During the 1968 Olympics at Mexico City, two American 200-meter sprinters, Tommie Smith and John Carlos performed arguably the most overtly political statement in the history of the Modern Olympic Games. After Smith and Carlos received their Gold and Bronze medals, respectively, they each raised a black gloved fist in a Black Power salute and bowed their heads for the duration of the national anthem.
Considered by many as the most overtly political statement in the history of the Modern Olympic Games, Carlos and Smith received massive backlash for their actions, including being kicked out of the Games and enduring death threats from fellow Americans. Smith explained his and Carlos’s motivation for the protest: “We were concerned about the lack of black assistant coaches. About how Muhammad Ali got stripped of his title. About the lack of access to good housing and our kids not being able to attend the top colleges.”
Carlos and Smith were inspired by Dr. Harry Edwards, an American sociologist whose career focused on African Americans in sports and sports management. Edwards was the founder of the Olympic Project for Human Rights (OPHR), a movement calling for the boycott of the 1968 Olympics to protest racial segregation in America and racism in sports in general. Smith, Carlos, and silver medalist Peter Norman supported OPHR. Instead of boycotting, however, they elected to demonstrate openly at the Games proper, wanting to use their influence as leverage for the movement.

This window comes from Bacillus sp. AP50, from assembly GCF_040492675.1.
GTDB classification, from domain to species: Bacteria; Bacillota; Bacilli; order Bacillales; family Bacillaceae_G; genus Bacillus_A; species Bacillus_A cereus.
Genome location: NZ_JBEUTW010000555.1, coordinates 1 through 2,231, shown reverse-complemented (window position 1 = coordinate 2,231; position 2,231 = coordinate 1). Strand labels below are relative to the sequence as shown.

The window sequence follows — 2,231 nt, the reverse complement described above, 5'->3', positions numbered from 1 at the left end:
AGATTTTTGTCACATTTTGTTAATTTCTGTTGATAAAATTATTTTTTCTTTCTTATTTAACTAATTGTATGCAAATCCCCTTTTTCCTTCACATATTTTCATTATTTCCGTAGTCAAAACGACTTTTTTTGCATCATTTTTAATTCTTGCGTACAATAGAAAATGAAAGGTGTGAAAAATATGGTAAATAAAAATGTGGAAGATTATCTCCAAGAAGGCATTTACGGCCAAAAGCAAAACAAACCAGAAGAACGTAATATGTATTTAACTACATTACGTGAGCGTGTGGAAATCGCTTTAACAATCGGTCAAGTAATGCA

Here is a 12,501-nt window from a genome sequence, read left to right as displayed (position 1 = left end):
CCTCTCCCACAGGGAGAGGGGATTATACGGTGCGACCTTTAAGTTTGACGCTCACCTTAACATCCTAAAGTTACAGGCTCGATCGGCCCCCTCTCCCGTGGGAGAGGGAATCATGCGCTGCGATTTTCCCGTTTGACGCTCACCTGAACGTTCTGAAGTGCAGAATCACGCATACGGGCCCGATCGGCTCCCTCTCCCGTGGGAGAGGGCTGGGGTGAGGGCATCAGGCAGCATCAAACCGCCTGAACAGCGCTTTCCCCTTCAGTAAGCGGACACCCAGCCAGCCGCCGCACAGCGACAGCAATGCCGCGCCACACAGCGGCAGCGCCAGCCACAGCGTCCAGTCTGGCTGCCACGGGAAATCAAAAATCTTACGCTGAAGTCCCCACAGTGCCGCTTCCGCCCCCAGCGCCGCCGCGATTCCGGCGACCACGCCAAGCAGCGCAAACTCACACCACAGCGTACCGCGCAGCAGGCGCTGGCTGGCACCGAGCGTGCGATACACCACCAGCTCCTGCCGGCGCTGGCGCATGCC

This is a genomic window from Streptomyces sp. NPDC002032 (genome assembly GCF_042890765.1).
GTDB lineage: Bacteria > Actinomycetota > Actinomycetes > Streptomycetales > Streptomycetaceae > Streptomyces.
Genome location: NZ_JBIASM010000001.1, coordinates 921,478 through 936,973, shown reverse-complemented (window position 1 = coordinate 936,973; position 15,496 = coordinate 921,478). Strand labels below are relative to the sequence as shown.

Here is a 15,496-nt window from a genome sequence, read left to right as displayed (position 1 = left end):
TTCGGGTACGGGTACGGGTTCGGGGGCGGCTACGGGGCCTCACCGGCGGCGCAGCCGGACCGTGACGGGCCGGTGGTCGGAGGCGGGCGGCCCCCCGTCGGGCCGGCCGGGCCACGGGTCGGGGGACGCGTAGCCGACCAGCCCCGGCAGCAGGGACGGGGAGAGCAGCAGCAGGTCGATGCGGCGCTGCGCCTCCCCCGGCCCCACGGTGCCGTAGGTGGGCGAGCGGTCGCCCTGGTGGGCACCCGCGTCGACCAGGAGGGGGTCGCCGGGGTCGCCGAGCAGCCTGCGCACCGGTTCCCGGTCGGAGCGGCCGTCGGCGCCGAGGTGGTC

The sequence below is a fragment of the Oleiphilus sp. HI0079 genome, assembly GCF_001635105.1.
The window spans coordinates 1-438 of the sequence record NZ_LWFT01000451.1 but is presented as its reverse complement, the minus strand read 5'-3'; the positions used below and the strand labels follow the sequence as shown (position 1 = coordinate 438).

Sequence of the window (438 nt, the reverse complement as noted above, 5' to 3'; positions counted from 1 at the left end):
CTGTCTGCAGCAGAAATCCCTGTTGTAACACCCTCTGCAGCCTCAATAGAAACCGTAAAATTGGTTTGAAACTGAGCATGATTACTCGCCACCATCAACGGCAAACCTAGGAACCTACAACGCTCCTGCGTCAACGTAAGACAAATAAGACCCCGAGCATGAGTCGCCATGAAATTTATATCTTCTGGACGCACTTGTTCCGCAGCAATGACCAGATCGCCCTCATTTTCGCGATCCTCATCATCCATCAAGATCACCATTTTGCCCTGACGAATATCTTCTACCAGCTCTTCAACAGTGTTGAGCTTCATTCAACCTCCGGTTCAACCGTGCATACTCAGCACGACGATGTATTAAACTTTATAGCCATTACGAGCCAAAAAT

Edwards recounts the 1968 Olympics Black Power salute and its aftermath in The Revolt of the Black Athlete. The Fiftieth Anniversary edition of his classic of activist scholarship offers a new introduction and afterword that revisits the revolts by athletes like Muhammad Ali, Kareem Abdul-Jabbar, Tommie Smith, and John Carlos. At the same time, Edwards engages with the struggles of a present still rife with racism, double standards, and economic injustice. Again relating the rebellion of black athletes to a larger spirit of revolt among black citizens, Edwards moves his story forward to our era of protests, boycotts, and the dramatic politicization of athletes by Black Lives Matter. As Carlos declares years later, “They tried to make it a moment, but it was a movement because we’re still in the movement today.”
Incisive yet ultimately hopeful, The Revolt of the Black Athlete is the still-essential study of the conflicts at the interface of sport, race, and society.